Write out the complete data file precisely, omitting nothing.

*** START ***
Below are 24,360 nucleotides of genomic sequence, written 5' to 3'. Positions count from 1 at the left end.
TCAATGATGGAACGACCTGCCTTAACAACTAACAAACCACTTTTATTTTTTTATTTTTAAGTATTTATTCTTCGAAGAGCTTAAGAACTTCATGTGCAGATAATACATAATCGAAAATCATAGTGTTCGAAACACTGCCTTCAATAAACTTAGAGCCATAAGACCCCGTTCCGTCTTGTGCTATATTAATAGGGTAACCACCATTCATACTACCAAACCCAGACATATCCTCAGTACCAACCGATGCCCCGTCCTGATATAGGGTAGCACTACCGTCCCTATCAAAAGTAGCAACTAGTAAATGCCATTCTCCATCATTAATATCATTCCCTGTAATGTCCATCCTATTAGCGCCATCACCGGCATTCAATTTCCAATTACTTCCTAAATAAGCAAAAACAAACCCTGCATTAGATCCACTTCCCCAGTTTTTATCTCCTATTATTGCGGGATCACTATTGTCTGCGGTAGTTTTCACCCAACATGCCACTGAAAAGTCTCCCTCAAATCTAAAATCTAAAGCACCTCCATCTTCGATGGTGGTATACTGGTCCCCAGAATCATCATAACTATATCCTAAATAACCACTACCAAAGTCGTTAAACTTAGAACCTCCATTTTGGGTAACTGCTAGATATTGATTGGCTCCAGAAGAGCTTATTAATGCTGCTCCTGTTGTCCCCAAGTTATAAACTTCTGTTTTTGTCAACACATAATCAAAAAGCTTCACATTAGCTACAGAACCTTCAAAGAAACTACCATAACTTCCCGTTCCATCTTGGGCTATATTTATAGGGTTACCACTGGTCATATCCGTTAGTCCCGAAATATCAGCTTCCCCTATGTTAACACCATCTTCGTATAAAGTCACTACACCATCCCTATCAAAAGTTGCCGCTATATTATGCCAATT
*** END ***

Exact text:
Below are 24,360 nucleotides of genomic sequence, written 5' to 3'. Positions count from 1 at the left end.
TCAATGATGGAACGACCTGCCTTAACAACTAACAAACCACTTTTATTTTTTTATTTTTAAGTATTTATTCTTCGAAGAGCTTAAGAACTTCATGTGCAGATAATACATAATCGAAAATCATAGTGTTCGAAACACTGCCTTCAATAAACTTAGAGCCATAAGACCCCGTTCCGTCTTGTGCTATATTAATAGGGTAACCACCATTCATACTACCAAACCCAGACATATCCTCAGTACCAACCGATGCCCCGTCCTGATATAGGGTAGCACTACCGTCCCTATCAAAAGTAGCAACTAGTAAATGCCATTCTCCATCATTAATATCATTCCCTGTAATGTCCATCCTATTAGCGCCATCACCGGCATTCAATTTCCAATTACTTCCTAAATAAGCAAAAACAAACCCTGCATTAGATCCACTTCCCCAGTTTTTATCTCCTATTATTGCGGGATCACTATTGTCTGCGGTAGTTTTCACCCAACATGCCACTGAAAAGTCTCCCTCAAATCTAAAATCTAAAGCACCTCCATCTTCGATGGTGGTATACTGGTCCCCAGAATCATCATAACTATATCCTAAATAACCACTACCAAAGTCGTTAAACTTAGAACCTCCATTTTGGGTAACTGCTAGATATTGATTGGCTCCAGAAGAGCTTATTAATGCTGCTCCTGTTGTCCCCAAGTTATAAACTTCTGTTTTTGTCAACACATAATCAAAAAGCTTCACATTAGCTACAGAACCTTCAAAGAAACTACCATAACTTCCCGTTCCATCTTGGGCTATATTTATAGGGTTACCACTGGTCATATCCGTTAGTCCCGAAATATCAGCTTCCCCTATGTTAACACCATCTTCGTATAAAGTCACTACACCATCCCTATCAAAAGTTGCCGCTATATTATGCCAATT